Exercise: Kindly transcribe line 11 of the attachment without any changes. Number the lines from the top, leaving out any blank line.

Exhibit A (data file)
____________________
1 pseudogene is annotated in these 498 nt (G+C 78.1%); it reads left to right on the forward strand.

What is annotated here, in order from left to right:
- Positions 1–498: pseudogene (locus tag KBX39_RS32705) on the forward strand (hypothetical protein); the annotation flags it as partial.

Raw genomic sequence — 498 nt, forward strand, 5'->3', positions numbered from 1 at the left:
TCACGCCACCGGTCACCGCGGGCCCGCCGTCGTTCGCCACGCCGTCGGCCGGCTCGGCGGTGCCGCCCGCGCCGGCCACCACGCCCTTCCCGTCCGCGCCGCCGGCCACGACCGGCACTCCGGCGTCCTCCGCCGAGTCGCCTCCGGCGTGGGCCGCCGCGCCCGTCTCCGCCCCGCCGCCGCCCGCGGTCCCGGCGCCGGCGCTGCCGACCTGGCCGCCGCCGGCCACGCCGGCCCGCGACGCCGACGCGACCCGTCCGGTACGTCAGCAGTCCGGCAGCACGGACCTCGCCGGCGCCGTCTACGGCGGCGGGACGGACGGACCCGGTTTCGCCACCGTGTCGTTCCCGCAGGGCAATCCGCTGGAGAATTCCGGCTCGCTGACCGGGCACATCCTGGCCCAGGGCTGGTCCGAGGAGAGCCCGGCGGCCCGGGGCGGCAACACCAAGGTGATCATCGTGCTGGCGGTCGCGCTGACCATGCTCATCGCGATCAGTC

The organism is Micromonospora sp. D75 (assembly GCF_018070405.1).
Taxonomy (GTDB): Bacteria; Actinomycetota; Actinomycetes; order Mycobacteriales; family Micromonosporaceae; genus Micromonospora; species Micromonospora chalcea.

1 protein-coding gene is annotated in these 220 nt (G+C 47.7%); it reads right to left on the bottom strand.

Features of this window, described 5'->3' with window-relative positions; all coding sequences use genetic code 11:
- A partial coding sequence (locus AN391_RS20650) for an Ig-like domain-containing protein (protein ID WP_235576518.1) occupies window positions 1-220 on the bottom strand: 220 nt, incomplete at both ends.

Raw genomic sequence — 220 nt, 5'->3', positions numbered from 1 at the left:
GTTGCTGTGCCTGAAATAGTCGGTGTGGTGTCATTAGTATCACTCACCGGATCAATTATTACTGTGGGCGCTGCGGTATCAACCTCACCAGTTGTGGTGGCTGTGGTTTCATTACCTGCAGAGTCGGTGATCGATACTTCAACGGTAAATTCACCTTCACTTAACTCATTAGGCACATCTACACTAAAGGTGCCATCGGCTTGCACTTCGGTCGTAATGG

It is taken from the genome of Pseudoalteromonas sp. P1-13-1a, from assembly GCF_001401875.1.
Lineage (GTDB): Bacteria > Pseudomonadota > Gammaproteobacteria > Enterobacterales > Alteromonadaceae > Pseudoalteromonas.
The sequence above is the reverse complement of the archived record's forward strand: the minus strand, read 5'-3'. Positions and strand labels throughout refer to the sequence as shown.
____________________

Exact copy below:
Raw genomic sequence — 220 nt, 5'->3', positions numbered from 1 at the left: